Saturday, 9 July 2011

The shin bone's connected to the ....

This last week I spent a couple of days down in London in order to visit this current exhibition at the British Museum.

It was well worth seeing, and if there are still indulgences to be obtained from viewing relics of the saints, then I must have gained a few more years off purgatory.

The reliquaries were mostly magnificent, and the exhibition was well laid out, taking you on a time-line from early Roman memorials through to the Reformation and beyond. There were numerous rock-crystal containers and gems each holding from one to several relics, some of which it was reasonable to suppose that they were the genuine article, such as skull fragments from Thomas Becket, as history records that such mementos were taken by the monks before his burial. Others though needed faith strong enough to move mountains, such as a hair from the Virgin Mary (her head, one is led to believe) or a shred of Christ's umbilical cord. And there were enough fragments of the True Cross to construct a small matchbox, as well as several thorns from the crown of thorns.

The same day was highly educational, for not only did I see this exhibition but I also called in at the Sir John Soane Museum in Lincoln Inn Fields.

This Regency collector was a hoarder of all things architectural, and the three adjoining houses in the square flow into each other in a warren of rooms filled with cornices and carvings.

In his Picture Room the wall panels are hinged so that more paintings can be displayed behind, and hidden from sight are two series of Hogarth oils, "An Election" and the better-known "Rake's Progress".

On the end wall are three paintings by Canaletto who must be one of my favourite artists, and it was a treat to be able to get up so close to the main picture of St. Mark's Square in Venice and see exactly how he created his figures with just small blobs of colours.

It's a truly unique place, but Soane must have been hell to live with. Perhaps it's no surprise that neither of his sons grew up to be supportive of his mania.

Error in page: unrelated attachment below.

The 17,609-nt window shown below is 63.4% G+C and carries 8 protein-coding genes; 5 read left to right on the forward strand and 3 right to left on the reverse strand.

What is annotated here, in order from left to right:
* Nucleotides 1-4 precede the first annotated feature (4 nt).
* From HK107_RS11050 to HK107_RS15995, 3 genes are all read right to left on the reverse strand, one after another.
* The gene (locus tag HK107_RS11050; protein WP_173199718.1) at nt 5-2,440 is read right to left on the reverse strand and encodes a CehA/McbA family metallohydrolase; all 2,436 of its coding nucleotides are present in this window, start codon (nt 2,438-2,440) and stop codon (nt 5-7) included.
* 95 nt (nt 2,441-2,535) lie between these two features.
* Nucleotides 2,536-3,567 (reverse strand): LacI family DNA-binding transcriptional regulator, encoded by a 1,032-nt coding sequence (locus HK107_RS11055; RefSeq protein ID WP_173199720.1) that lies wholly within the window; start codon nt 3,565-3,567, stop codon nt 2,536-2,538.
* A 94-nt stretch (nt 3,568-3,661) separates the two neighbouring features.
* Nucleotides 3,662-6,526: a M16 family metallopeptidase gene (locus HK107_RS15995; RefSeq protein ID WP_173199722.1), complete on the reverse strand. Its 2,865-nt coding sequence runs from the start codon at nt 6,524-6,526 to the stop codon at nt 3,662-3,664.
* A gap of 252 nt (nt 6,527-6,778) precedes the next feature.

I also made another trip to the Victoria & Albert Museum to look at their new gallery of religious architecture and altar pieces. There are some magnificent examples here, and I was able to freely use my camera.

Then as I waited for my train at Liverpool Street Station I was reminded that there was an important event taking place in just a few short hours ...


  1. Oh, I love the Soanes Museum! I actually touched the Sarcophagus downstairs. I think it was Seti I's. I always tell friends who are going to London, that they should go. It's fascinating!!

  2. I feel cultured just knowing you.

  3. You've hit two of my my all time favorite spots - Soane & V & A - and caught the BM relics exhibition, which I've been pining for since I first read about (is there a catalogue?). Used to stop by the Soane in the late 60's, when it was little-known and was normally empty of visitors. And entry was free to it and the V & A. Thanks for the memories.

  4. There was a very basic free Guide to the BM exhibition, but no illustrated catalogue as such. There is an accompanying book which is lavishly illustrated, and that's a mere £45. I didn't buy a copy.

    The John Soane Museum is still free, as is the V&A. The Soane asks for donations, and I bought their short guide for £2. They are keeping it like a private house, and you still have to sign their Visitor's Book when you go in. (The sarcophagus of Seti I is now enclosed in a large glass box to keep greasy-fingered tourists from touching it!)

    The V&A also remains free entry, though they have large signs inviting donations.

  5. Oh, I barely touched it, and my fingers weren't greasy! If I'm being honest, I didn't recognize it for whose it was(it wasn't even labeled in 1997!) until after I came upstairs and ran into a "docent" who was telling us how the houses were connected and how it came to be there in the first place.